Sandeep Aur Pinky Faraar presents Jaideep Ahlawat in the role of a police officer in NCR once again, after last year’s web series Pataal Lok. Although the Dibakar Banerjee film was shot much before Pataal Lok happened, the actor seems to have found the genre that the audience loves to watch him in.
In a conversation with News18, Ahlawat talks about working on the Dibakar Banerjee directorial, preparing for the film with Arjun Kapoor and the long-lasting popularity of Pataal Lok.
The audiences seem to love you in gritty, intense roles. Is that why we see you doing more of them?
I’ve been lucky enough that the audience has always liked me in every role, especially I think slightly grayish characters because I got many of them. They loved me in Pataal Lok, where I was the hero of the story. But Sandeep Aur Pinky Faraar was made much before Pataal Lok. The interesting thing in my character is, he’s not a villain, he’s not a gray character, or a positive character. He behaves according to the situation. He is a man in the force who knows how to deliver, so he can be both black and white.
You seem to very comfortable in this genre of intense crime dramas. Did that help with this film?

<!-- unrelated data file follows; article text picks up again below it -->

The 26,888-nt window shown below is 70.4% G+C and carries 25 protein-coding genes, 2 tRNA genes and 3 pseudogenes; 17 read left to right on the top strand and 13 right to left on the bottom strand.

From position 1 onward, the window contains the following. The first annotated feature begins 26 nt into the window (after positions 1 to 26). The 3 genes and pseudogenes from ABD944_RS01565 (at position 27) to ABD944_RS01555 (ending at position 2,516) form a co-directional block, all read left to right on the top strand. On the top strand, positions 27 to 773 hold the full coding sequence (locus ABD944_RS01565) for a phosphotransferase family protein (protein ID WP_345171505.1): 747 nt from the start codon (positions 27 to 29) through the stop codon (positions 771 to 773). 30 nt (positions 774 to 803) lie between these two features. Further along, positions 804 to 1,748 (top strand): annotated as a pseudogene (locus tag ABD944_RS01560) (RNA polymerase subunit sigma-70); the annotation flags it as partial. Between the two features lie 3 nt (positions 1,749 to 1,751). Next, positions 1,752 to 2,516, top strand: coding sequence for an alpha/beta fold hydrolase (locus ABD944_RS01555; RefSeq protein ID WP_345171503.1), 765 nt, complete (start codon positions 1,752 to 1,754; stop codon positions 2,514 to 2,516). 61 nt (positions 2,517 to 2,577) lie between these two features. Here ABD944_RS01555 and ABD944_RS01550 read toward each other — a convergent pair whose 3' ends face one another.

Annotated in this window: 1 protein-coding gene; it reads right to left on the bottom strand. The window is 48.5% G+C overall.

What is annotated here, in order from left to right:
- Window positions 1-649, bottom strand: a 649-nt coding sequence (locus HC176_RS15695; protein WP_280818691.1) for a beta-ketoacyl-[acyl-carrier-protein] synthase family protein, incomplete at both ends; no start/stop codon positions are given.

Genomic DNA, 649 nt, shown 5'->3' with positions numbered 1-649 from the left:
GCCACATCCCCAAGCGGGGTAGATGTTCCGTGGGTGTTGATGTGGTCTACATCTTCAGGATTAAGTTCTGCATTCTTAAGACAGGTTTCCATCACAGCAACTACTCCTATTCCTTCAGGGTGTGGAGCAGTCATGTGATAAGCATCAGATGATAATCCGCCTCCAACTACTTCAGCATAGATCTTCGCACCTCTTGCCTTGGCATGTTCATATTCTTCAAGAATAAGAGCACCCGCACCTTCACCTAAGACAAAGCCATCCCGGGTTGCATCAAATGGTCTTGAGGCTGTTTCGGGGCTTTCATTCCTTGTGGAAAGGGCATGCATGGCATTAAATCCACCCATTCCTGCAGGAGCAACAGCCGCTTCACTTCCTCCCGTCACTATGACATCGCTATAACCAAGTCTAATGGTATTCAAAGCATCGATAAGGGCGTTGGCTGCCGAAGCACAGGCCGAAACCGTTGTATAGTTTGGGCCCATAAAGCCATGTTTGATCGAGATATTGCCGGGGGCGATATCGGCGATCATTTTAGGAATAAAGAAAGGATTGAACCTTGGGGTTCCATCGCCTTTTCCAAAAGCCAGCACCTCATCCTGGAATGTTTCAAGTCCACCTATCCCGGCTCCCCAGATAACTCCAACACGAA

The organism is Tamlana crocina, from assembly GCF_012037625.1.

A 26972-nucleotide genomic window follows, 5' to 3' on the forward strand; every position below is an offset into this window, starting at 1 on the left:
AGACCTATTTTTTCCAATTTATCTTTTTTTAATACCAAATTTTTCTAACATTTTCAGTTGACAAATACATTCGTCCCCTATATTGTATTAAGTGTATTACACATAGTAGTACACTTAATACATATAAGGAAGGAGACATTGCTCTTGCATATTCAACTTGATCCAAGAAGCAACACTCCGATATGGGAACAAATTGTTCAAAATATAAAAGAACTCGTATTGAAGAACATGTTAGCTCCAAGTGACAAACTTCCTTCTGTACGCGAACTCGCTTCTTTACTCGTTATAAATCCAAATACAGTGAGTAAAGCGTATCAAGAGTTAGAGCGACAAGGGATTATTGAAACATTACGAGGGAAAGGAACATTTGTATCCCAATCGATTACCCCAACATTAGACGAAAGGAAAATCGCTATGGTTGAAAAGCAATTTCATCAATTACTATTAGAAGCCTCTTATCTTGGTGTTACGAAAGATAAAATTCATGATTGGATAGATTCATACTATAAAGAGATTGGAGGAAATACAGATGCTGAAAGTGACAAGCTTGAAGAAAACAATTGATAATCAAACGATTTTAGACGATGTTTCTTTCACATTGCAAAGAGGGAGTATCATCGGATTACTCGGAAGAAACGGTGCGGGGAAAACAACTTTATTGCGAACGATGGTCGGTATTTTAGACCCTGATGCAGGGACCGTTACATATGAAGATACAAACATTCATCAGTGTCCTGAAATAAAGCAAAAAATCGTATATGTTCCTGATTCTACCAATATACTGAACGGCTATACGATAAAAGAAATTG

I don’t think I have mastered any genre, but I would like to think I understand a few genres better than the others. For this film Dibakar Banerjee was the master of the ship and he knew the story better than anyone so I just listened to him. Arjun Kapoor and I had workshops together to understand the relationship between Tyagi (Ahlawat) and Pinky (Kapoor), their scenes and their journey together.
How was it going back to shoot in North India?
I love winters so it was great to be in Pithoragarh in the cold. Sometimes it makes you know a little uncomfortable shooting in that area but I love winters so I was happy. Everybody else was a little uncomfortable with the winters in Delhi and Gurgaon but I had a great time.
What is interesting about black comedy as a genre?
I think it is interesting for the audience because they laugh and get entertained by it, but at the same time, they can see the dark side of life. You see both the good and bad in the life and you feel both attracted towards them and scared of them. So I think that’s the thing about black comedy, that you are into it and but still scared of it. You don’t want it to happen to you but you feel entertained.
You had multiple releases even during the lockdown. Did it feel like a break at all?
It was a break in some sense because we were not shooting, but because of the releases happening it felt like we were working. I missed being on set during the lockdown. For me it’s as a matter of pleasure to work on something and to be on set in front of the camera. So, I found that as a break. But because of the releases, especially Paatal Lok, which people watched and talked about for a long time and are still talking about it, so it was a mixed feeling.